But “the MOVE that you see today is totally different from the MOVE that was existing back then.”
Today, MOVE members in the area no longer live the strict, back-to-nature lifestyles that John Africa endorsed, but they remain steadfast to his teachings. Members carry cellphones and use other modern conveniences.
Michael Africa Jr. said some MOVE members hold meetings in their homes. While the group does not actively seek followers, it doesn’t turn people away, either.
MOVE has always been anti-violence, anti-guns and anti-confrontation, but that does not prevent members from protecting themselves, Michael Africa Jr. said.
“We are peaceful people, but we are defensive people, too,” he said. “And I think people get those things confused because they equate fighting or defending yourself with violence … but it’s not the same thing.”
Michael and Debbie Africa carry on the teachings of MOVE’s founder, John Africa, in a less confrontational way than decades ago.
One of the 21st-century manifestations of MOVE is the nonprofit The Seed of Wisdom Foundation, which Michael Africa Jr. founded shortly before his mother’s release.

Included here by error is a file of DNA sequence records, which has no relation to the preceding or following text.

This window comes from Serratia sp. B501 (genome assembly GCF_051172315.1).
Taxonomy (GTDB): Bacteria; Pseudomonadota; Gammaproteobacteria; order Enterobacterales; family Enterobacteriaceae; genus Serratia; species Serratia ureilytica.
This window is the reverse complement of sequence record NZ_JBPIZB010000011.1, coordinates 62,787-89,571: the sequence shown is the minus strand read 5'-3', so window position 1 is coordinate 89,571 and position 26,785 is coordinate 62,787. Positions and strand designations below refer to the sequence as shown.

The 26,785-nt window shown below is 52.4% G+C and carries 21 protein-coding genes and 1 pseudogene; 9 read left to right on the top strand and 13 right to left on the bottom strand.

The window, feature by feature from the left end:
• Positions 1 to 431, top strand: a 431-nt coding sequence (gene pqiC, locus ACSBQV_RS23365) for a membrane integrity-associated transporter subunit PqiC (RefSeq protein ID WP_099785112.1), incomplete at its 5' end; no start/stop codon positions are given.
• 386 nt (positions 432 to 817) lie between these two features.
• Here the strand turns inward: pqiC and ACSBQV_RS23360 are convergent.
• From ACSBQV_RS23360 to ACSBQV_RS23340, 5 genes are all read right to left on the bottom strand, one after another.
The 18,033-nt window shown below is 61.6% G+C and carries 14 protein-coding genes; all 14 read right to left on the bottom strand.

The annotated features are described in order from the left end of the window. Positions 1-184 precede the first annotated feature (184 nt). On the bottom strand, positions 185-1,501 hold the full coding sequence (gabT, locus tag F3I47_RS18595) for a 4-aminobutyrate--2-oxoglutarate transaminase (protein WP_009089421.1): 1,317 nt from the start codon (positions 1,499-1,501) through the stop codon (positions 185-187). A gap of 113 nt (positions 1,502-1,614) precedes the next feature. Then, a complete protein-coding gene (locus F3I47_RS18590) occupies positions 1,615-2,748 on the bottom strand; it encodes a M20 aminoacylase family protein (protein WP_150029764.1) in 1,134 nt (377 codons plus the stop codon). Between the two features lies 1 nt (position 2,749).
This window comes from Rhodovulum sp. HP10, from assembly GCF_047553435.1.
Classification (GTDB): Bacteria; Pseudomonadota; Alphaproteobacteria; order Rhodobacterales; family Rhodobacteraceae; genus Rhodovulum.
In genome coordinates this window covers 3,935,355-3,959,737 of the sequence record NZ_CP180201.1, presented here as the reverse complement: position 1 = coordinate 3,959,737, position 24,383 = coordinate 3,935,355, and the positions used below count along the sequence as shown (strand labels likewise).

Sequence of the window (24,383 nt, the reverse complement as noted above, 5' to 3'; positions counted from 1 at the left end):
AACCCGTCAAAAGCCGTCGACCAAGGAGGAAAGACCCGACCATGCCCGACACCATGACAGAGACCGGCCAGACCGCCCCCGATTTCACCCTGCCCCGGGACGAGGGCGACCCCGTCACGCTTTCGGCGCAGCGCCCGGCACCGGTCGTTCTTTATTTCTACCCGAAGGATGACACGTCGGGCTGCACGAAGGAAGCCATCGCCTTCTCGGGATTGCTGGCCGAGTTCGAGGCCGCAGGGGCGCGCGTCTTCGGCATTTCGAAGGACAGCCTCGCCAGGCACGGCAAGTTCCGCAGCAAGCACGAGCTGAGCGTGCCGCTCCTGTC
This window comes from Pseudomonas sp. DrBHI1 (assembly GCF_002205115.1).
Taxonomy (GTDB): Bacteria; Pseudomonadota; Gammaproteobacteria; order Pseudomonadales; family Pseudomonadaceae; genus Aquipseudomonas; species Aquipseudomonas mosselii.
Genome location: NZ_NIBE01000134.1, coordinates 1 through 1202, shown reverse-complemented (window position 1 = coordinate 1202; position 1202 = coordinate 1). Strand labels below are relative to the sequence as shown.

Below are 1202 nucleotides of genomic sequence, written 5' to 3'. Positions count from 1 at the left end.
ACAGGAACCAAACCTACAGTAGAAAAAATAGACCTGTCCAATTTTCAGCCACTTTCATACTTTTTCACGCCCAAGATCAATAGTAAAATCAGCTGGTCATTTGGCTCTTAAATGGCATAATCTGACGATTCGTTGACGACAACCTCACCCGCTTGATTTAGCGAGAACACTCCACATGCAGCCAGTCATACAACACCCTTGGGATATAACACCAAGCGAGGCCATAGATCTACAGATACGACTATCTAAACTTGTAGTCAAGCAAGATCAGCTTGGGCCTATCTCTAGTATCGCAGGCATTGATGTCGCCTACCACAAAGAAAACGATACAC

Michael Africa Jr. described the nonprofit as a sister organization of MOVE that advocates the teachings of John Africa and “natural law,” which includes living a healthy lifestyle and focusing on social justice issues and environmental protection, among other things.
“The organization is still actively involved and informing people of the dangers of a systematic oppression of life, but we try to focus on the softer side of it — of the revolution,” he said.
When they come home ...
The remaining MOVE 9 members in prison continue to weigh on Debbie Africa.
“When we were arrested, we were arrested together,” she said. “We were sentenced together. We were arraigned together. We went to court together. The judge said — we were sentenced as a family together — he said we were a family so that’s the way he was going to sentence us.
“And then when it came time to get out, we didn’t get out together,” she added. “That’s just something that’s like a thorn there.”
Pam Africa, a long-time MOVE member who lives in Philadelphia, said MOVE members and supporters continue to advocate for their release from prison.
“I turn that rage into work,” she said. “That’s when we’ll be happy: When all of them come home.”